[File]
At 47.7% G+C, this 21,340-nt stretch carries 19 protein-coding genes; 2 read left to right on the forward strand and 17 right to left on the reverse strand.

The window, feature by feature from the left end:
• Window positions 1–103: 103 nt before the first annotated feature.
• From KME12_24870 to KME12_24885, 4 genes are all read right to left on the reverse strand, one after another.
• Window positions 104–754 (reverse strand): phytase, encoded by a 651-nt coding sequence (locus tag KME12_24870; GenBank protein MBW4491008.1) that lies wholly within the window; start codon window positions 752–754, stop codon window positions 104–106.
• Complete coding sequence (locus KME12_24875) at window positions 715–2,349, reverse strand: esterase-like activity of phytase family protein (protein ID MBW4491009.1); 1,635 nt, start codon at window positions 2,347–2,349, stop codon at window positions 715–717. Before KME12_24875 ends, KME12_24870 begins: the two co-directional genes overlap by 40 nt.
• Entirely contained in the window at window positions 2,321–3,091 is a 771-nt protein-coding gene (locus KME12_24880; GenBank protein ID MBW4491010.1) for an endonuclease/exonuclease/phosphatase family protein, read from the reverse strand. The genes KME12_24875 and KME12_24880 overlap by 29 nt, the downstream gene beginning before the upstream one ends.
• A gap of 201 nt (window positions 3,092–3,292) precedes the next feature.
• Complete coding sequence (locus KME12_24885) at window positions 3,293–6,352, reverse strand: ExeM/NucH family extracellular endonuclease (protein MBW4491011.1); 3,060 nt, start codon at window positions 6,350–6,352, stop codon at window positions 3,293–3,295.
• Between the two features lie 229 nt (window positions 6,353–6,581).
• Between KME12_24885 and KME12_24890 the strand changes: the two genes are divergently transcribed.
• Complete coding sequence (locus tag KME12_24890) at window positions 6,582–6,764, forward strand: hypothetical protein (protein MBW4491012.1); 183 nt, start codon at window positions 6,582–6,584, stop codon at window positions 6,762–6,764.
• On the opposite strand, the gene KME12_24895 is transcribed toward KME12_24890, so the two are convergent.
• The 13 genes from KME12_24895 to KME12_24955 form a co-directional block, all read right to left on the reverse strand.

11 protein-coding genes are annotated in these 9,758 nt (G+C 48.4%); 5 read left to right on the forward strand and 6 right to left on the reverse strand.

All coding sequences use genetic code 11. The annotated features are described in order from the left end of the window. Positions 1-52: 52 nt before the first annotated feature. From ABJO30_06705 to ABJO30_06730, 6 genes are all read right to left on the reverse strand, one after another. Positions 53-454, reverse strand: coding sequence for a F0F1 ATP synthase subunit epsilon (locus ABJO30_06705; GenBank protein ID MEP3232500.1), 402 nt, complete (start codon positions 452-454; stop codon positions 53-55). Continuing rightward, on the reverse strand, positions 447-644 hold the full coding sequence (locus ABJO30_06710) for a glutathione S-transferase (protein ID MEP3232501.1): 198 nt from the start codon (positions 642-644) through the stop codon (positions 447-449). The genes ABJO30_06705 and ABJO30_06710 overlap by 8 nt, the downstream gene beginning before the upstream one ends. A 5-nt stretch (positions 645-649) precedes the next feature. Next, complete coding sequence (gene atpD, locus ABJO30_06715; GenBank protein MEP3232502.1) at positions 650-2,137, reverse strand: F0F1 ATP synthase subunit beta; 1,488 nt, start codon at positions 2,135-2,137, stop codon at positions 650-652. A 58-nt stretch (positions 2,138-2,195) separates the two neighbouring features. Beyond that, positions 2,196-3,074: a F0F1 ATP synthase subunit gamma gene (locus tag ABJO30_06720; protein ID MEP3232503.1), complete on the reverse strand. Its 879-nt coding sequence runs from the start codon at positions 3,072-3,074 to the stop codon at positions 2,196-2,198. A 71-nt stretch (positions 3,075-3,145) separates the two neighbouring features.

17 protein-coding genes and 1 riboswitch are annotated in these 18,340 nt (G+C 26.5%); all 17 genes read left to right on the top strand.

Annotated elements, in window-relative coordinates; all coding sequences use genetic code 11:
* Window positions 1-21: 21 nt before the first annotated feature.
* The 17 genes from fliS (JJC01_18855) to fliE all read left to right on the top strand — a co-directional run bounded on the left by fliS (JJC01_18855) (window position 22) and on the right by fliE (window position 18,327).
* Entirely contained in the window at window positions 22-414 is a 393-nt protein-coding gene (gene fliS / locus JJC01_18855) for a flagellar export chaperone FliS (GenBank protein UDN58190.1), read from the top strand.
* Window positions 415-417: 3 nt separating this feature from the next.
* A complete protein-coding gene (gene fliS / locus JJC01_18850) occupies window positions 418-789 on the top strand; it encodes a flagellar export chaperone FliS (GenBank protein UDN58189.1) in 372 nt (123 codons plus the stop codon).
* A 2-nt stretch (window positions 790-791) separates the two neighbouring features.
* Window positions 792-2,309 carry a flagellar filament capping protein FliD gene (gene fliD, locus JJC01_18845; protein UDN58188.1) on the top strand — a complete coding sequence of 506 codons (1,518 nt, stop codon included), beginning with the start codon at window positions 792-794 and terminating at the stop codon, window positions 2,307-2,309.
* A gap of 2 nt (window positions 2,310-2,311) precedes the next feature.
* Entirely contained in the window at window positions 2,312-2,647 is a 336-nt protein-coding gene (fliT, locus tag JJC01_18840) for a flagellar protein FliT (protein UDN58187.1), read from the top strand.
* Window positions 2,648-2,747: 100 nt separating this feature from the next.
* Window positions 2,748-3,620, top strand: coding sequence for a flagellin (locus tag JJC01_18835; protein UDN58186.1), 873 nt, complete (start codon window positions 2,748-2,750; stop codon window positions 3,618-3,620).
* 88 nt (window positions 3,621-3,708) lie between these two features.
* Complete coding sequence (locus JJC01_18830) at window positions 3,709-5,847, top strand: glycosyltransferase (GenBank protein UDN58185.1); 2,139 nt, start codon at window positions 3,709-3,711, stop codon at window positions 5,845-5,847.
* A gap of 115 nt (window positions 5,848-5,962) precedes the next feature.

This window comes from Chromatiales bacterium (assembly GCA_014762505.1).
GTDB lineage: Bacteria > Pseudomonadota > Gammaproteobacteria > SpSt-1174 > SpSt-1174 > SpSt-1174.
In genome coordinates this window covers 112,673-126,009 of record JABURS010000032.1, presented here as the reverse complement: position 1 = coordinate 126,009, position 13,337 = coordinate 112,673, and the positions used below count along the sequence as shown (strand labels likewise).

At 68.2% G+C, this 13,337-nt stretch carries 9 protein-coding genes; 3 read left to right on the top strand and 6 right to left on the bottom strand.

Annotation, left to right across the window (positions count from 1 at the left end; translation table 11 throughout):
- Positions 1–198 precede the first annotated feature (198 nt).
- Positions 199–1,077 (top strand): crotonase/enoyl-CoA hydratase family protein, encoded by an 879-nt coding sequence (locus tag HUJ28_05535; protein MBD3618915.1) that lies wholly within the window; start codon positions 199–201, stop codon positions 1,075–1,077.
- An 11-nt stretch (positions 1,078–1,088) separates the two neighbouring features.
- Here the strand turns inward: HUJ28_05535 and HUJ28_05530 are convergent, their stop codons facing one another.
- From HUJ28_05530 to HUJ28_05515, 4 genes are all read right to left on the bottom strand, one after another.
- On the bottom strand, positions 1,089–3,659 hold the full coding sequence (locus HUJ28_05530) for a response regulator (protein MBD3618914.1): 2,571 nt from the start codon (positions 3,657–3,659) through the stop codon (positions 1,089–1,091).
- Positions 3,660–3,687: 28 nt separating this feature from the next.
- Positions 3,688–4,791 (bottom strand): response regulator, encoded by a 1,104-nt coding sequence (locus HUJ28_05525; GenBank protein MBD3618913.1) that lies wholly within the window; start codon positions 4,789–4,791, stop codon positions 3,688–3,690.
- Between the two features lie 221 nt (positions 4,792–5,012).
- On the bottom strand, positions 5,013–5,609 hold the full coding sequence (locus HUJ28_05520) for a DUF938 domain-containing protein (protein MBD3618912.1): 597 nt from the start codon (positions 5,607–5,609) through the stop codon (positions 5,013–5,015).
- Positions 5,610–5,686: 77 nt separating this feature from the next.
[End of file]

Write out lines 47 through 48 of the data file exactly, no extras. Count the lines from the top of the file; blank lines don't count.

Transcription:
- On the bottom strand, positions 5,013–5,609 hold the full coding sequence (locus HUJ28_05520) for a DUF938 domain-containing protein (protein MBD3618912.1): 597 nt from the start codon (positions 5,607–5,609) through the stop codon (positions 5,013–5,015).
- Positions 5,610–5,686: 77 nt separating this feature from the next.